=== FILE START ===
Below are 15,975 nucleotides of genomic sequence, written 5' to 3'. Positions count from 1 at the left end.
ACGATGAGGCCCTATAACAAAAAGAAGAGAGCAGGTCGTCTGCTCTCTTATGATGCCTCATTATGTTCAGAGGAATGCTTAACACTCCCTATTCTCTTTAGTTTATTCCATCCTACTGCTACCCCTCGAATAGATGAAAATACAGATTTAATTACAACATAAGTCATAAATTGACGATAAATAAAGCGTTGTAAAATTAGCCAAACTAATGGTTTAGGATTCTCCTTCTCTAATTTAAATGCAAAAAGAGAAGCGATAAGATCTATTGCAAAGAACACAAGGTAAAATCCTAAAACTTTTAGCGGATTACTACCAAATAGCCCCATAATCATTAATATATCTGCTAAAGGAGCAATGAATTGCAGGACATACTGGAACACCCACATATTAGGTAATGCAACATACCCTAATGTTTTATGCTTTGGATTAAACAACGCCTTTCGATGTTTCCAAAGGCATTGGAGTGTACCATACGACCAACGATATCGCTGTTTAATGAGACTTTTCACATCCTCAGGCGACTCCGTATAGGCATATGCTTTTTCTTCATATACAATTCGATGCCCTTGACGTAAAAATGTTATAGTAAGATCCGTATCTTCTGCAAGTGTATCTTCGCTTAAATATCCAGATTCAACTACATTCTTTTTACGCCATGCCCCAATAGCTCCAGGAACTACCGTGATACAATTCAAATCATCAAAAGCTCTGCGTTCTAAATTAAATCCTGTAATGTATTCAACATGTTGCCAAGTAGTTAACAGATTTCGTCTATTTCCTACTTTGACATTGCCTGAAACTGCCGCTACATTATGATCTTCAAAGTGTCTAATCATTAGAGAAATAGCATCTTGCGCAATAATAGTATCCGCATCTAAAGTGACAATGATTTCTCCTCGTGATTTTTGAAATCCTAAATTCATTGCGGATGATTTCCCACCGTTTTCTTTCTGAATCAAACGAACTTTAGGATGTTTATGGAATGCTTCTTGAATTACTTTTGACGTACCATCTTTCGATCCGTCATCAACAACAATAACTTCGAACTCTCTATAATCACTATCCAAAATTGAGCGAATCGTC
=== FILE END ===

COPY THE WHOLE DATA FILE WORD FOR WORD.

Below are 15,975 nucleotides of genomic sequence, written 5' to 3'. Positions count from 1 at the left end.
ACGATGAGGCCCTATAACAAAAAGAAGAGAGCAGGTCGTCTGCTCTCTTATGATGCCTCATTATGTTCAGAGGAATGCTTAACACTCCCTATTCTCTTTAGTTTATTCCATCCTACTGCTACCCCTCGAATAGATGAAAATACAGATTTAATTACAACATAAGTCATAAATTGACGATAAATAAAGCGTTGTAAAATTAGCCAAACTAATGGTTTAGGATTCTCCTTCTCTAATTTAAATGCAAAAAGAGAAGCGATAAGATCTATTGCAAAGAACACAAGGTAAAATCCTAAAACTTTTAGCGGATTACTACCAAATAGCCCCATAATCATTAATATATCTGCTAAAGGAGCAATGAATTGCAGGACATACTGGAACACCCACATATTAGGTAATGCAACATACCCTAATGTTTTATGCTTTGGATTAAACAACGCCTTTCGATGTTTCCAAAGGCATTGGAGTGTACCATACGACCAACGATATCGCTGTTTAATGAGACTTTTCACATCCTCAGGCGACTCCGTATAGGCATATGCTTTTTCTTCATATACAATTCGATGCCCTTGACGTAAAAATGTTATAGTAAGATCCGTATCTTCTGCAAGTGTATCTTCGCTTAAATATCCAGATTCAACTACATTCTTTTTACGCCATGCCCCAATAGCTCCAGGAACTACCGTGATACAATTCAAATCATCAAAAGCTCTGCGTTCTAAATTAAATCCTGTAATGTATTCAACATGTTGCCAAGTAGTTAACAGATTTCGTCTATTTCCTACTTTGACATTGCCTGAAACTGCCGCTACATTATGATCTTCAAAGTGTCTAATCATTAGAGAAATAGCATCTTGCGCAATAATAGTATCCGCATCTAAAGTGACAATGATTTCTCCTCGTGATTTTTGAAATCCTAAATTCATTGCGGATGATTTCCCACCGTTTTCTTTCTGAATCAAACGAACTTTAGGATGTTTATGGAATGCTTCTTGAATTACTTTTGACGTACCATCTTTCGATCCGTCATCAACAACAATAACTTCGAACTCTCTATAATCACTATCCAAAATTGAGCGAATCGTC